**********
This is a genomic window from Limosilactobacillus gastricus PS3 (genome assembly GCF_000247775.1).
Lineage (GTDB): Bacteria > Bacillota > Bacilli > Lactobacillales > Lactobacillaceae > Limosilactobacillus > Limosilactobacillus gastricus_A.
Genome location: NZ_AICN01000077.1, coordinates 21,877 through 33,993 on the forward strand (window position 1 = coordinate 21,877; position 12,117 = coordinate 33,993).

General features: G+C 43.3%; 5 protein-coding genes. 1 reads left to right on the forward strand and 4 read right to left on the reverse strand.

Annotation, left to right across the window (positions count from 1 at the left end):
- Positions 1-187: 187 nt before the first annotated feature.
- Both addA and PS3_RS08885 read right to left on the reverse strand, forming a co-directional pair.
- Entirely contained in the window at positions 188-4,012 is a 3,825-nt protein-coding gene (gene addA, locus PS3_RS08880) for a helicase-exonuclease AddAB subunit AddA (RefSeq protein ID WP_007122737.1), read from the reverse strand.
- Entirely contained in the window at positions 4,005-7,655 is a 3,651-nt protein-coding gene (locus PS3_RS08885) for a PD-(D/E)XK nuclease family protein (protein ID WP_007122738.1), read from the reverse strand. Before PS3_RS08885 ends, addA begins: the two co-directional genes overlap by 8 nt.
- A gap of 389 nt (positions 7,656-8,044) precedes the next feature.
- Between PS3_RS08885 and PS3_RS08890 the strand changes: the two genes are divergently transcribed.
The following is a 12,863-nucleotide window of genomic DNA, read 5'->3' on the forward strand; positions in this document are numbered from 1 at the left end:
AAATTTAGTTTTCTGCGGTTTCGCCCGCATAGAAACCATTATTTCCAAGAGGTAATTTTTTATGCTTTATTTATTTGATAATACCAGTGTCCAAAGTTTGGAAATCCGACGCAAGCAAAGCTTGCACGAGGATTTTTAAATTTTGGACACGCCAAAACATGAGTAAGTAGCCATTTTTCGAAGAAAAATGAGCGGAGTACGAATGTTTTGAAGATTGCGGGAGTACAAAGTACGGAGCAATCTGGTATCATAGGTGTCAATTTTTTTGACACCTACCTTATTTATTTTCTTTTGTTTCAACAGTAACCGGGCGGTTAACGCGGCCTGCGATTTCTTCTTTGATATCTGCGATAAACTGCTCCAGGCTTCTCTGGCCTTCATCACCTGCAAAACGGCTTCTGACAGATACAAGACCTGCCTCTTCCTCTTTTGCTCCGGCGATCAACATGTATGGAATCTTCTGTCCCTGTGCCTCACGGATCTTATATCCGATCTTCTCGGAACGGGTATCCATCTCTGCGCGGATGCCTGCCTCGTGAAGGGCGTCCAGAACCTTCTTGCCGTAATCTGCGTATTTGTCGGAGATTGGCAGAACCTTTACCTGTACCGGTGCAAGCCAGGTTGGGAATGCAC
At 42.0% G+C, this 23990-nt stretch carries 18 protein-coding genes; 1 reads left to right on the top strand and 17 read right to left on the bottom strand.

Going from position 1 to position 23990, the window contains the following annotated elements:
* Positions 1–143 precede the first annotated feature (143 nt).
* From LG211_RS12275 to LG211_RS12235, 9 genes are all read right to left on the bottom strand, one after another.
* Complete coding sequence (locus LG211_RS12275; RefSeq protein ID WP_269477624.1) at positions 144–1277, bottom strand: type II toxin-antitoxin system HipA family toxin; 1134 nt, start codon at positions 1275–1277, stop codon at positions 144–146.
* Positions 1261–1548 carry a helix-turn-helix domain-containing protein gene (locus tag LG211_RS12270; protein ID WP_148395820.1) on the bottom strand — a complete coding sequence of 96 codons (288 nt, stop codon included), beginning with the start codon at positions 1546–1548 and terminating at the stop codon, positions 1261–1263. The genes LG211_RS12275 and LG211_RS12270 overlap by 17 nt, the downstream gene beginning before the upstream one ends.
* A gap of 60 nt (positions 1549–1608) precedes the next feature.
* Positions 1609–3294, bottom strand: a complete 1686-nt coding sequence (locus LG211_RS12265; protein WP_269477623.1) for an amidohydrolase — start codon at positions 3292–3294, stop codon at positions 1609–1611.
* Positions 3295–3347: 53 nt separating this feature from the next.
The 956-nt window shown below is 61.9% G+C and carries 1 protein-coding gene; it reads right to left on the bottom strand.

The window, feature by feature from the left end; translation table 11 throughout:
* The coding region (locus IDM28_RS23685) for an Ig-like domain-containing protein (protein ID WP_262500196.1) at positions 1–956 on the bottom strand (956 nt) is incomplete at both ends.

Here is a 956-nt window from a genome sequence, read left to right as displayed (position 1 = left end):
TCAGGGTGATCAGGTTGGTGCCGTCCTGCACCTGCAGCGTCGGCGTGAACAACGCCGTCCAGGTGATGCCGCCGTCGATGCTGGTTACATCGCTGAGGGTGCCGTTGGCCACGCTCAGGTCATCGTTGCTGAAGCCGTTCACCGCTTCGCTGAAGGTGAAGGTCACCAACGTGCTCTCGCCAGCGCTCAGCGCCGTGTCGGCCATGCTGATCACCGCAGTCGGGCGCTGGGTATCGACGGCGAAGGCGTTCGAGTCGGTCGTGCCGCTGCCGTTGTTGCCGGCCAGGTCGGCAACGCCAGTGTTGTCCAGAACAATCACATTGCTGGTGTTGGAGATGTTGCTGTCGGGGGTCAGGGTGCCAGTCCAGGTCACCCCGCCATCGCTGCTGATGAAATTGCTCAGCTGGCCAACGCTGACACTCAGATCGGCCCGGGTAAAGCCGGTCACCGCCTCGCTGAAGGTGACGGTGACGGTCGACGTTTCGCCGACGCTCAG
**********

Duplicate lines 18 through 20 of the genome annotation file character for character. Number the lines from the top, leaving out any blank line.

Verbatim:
* Complete coding sequence (locus LG211_RS12275; RefSeq protein ID WP_269477624.1) at positions 144–1277, bottom strand: type II toxin-antitoxin system HipA family toxin; 1134 nt, start codon at positions 1275–1277, stop codon at positions 144–146.
* Positions 1261–1548 carry a helix-turn-helix domain-containing protein gene (locus tag LG211_RS12270; protein ID WP_148395820.1) on the bottom strand — a complete coding sequence of 96 codons (288 nt, stop codon included), beginning with the start codon at positions 1546–1548 and terminating at the stop codon, positions 1261–1263. The genes LG211_RS12275 and LG211_RS12270 overlap by 17 nt, the downstream gene beginning before the upstream one ends.
* A gap of 60 nt (positions 1549–1608) precedes the next feature.